A guiding figure for a digester with a hydraulic retention time of 20 days is 270 W/m3 digester volume. The increasing of the hydraulic retention time makes it possible to reduce the heating power per volume. With a hydraulic retention time of 40 days the digester needs only 150 W/m3.


Following figures are for heating systems with a heating water temperature difference of 20 K:

hydr. retention time 40 days 30 days 20 days
temperature difference 20 K 20 K 20 K
heating power 150 W/m3 210 W/m3 270 W/m3

A heating system located in the digester produces a thermal circulation, which is, especially for non-agitated digesters, very important.

An indirect energy transfer by heat exchanger is most common. Exceptions are steam injection, liquefying of solid manure with heated water and the heating by pre-aeration.



Internal and External Heating Systems

External heating systems have a forced flow on both sides. Due to the turbulent flow patterns of both media, a very good heat transportation can be reached. Therefore, the surface of the heat exchanger can be comparatively small. Nevertheless those systems cannot be recommended for non-agitated digesters.

The proper dimensioning of an internal heating system seems to be more difficult because of the different currents due to pumping, agitation, thermo-convection and the inflow of bio-mass.

Under-floor heating systems have been very popular, as they have no disturbing parts in the digester itself. Due to sedimentation and the resulting worsening of heat transportation into the digester, under-floor heating is no longer recommended. With the growth of digester volumes and the need of bigger heating systems, it is also more difficult to build under-floor heating big enough to provide the necessary heat.

Heating coils installed at the inner wall of the digester are a rather new practice. Heating coils made out of steel are much more expensive than heating coils out of plastic material (PE). Materials developed during the last years make such a system more stable while not increasing the costs of the heating system.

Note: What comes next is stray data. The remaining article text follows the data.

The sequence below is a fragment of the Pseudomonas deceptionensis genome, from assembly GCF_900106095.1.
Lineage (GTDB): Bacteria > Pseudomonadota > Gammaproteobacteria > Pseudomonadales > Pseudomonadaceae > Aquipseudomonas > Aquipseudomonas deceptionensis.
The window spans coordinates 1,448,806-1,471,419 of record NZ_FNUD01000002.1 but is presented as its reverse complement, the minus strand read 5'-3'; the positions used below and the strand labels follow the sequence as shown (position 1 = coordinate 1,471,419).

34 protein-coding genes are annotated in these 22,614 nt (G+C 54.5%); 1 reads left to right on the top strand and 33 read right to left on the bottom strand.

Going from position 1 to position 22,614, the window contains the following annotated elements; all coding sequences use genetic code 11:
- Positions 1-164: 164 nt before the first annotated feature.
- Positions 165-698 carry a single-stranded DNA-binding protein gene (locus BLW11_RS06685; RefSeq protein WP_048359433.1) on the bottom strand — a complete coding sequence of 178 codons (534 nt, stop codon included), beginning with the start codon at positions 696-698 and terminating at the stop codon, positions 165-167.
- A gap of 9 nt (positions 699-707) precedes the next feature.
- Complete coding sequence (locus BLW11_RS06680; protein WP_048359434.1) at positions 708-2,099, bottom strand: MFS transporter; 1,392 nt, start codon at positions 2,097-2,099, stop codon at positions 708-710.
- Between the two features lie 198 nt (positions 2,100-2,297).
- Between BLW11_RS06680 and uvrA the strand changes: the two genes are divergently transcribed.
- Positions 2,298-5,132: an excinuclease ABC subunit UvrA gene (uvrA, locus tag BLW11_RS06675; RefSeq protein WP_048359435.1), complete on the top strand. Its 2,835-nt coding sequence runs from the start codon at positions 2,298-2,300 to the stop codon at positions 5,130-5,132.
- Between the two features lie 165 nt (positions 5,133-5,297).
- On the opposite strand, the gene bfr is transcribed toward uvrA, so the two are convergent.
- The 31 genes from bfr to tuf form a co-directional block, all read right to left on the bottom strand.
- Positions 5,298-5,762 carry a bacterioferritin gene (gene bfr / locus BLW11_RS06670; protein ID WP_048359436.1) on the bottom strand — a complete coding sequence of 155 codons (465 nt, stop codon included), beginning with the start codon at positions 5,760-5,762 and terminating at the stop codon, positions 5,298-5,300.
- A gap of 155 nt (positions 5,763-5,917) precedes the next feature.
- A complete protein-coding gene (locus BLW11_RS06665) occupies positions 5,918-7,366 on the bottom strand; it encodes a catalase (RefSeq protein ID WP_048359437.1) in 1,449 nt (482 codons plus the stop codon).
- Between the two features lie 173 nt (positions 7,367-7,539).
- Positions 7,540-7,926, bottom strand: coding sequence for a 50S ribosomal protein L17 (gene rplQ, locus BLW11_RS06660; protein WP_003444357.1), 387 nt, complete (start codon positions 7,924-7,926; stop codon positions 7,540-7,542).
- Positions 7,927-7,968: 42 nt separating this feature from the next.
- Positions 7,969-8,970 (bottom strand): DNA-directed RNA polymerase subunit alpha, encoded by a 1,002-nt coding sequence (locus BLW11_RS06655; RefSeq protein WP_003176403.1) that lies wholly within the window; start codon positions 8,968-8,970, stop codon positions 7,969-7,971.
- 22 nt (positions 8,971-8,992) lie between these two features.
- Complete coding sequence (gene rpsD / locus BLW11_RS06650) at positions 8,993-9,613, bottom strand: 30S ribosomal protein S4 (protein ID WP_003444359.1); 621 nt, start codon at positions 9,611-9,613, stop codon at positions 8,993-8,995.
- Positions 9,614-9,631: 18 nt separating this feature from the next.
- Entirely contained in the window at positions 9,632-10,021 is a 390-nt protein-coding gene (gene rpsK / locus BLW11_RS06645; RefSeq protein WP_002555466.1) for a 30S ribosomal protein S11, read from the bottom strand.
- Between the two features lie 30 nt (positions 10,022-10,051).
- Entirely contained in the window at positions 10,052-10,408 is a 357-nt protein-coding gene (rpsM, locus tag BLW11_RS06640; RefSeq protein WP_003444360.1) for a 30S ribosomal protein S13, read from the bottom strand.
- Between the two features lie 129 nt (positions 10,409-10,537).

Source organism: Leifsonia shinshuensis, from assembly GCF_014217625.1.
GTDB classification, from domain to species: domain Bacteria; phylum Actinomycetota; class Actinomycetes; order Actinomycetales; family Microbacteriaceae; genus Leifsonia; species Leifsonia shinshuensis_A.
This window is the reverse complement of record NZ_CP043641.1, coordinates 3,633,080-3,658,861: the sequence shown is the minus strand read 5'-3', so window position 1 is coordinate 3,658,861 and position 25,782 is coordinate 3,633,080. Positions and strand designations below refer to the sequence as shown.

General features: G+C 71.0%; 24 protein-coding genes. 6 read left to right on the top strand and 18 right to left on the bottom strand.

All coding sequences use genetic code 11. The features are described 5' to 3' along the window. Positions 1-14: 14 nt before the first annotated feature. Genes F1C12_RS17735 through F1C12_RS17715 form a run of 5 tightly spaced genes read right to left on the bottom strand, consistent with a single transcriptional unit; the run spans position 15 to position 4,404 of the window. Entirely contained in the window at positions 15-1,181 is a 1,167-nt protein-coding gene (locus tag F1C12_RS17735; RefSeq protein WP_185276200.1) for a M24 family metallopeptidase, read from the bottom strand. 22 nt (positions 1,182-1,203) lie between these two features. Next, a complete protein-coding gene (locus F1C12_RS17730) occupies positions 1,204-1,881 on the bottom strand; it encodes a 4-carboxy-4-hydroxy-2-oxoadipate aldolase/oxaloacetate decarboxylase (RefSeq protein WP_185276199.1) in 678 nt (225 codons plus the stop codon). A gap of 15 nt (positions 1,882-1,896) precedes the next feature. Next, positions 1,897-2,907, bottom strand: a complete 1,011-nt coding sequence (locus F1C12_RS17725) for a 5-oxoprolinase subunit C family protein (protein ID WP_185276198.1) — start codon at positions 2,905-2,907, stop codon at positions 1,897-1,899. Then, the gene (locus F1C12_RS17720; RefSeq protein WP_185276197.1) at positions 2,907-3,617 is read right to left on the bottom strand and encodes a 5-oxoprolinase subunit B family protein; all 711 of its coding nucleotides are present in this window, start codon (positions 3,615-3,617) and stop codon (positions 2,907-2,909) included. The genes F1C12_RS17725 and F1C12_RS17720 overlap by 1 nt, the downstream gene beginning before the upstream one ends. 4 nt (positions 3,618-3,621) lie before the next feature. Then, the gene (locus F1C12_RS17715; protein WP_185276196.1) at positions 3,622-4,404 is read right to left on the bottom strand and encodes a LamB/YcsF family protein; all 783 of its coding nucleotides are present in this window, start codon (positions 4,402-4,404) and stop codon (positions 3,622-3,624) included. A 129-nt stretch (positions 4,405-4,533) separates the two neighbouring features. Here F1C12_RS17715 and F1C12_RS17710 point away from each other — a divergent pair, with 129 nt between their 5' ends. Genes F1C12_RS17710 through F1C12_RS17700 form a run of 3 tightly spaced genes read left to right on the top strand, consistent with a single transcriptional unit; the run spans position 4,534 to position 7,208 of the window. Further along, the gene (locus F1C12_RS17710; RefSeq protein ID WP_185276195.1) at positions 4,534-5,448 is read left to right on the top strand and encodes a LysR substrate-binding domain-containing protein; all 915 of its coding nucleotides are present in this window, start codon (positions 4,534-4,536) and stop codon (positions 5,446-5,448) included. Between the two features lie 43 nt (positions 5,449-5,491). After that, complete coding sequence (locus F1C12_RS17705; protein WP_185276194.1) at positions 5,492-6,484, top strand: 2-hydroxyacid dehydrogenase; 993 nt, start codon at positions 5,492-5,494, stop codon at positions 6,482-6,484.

Another option is to construct two digesters connected in series, the first heated, the second unheated. The first digester can be used as sedimentation tank , in which the substrate is heated up. The second digester is well isolated to reduce loss of heat.


Heat Transport in Biogas Plants

Combined Heat and Power (CHP)

Combined heat and power (CHP), or cogeneration, refers to the simultaneous generation of both heat and electricity. Depending on the circumstances, a distinction can be drawn between power-led and heat-led CHP plants. The heat-led type should normally be
chosen, because of its higher efficiency. In almost all cases this means using small-scale packaged CHP units with internal combustion engines coupled to a generator. The engines run at a constant speed so that the directly coupled generator can provide electrical energy that is compatible with system frequency. Looking into the future, for driving the generator it will also be possible to use gas microturbines, Stirling engines or fuel cells as alternatives to the conventional pilot ignition gas engines and gas spark ignition engines.

Presentation on CHP engines.



Flare Systems

In case the storage tanks are unable to take more biogas and/or the gas cannot be used on account of maintenance work or extremely poor quality, the excess has to be disposed of in a safe manner. In Germany, the regulations relating to the operating permit vary from state to state, but installation of an alternative to the CHP unit as ultimate sink is required if the gas flow rate is 20 m3/h or higher. This can take the form of a second cogeneration unit (for example two small CHP units instead of one large one). A margin of safety can be established by installing an emergency flare, as a means of ensuring that the gas can be disposed of in an adequate way. In most cases the authorities stipulate that a provision of this nature be made.


High Temperature Flares have to be obligatory not only for CDM projects to destroy surplus biogas which cant be utilised due to technical problems or overproduction. Investment costs about 1% of the total investment.[2]


Further Information


References

  1. Krieg (TBW)
  2. Mang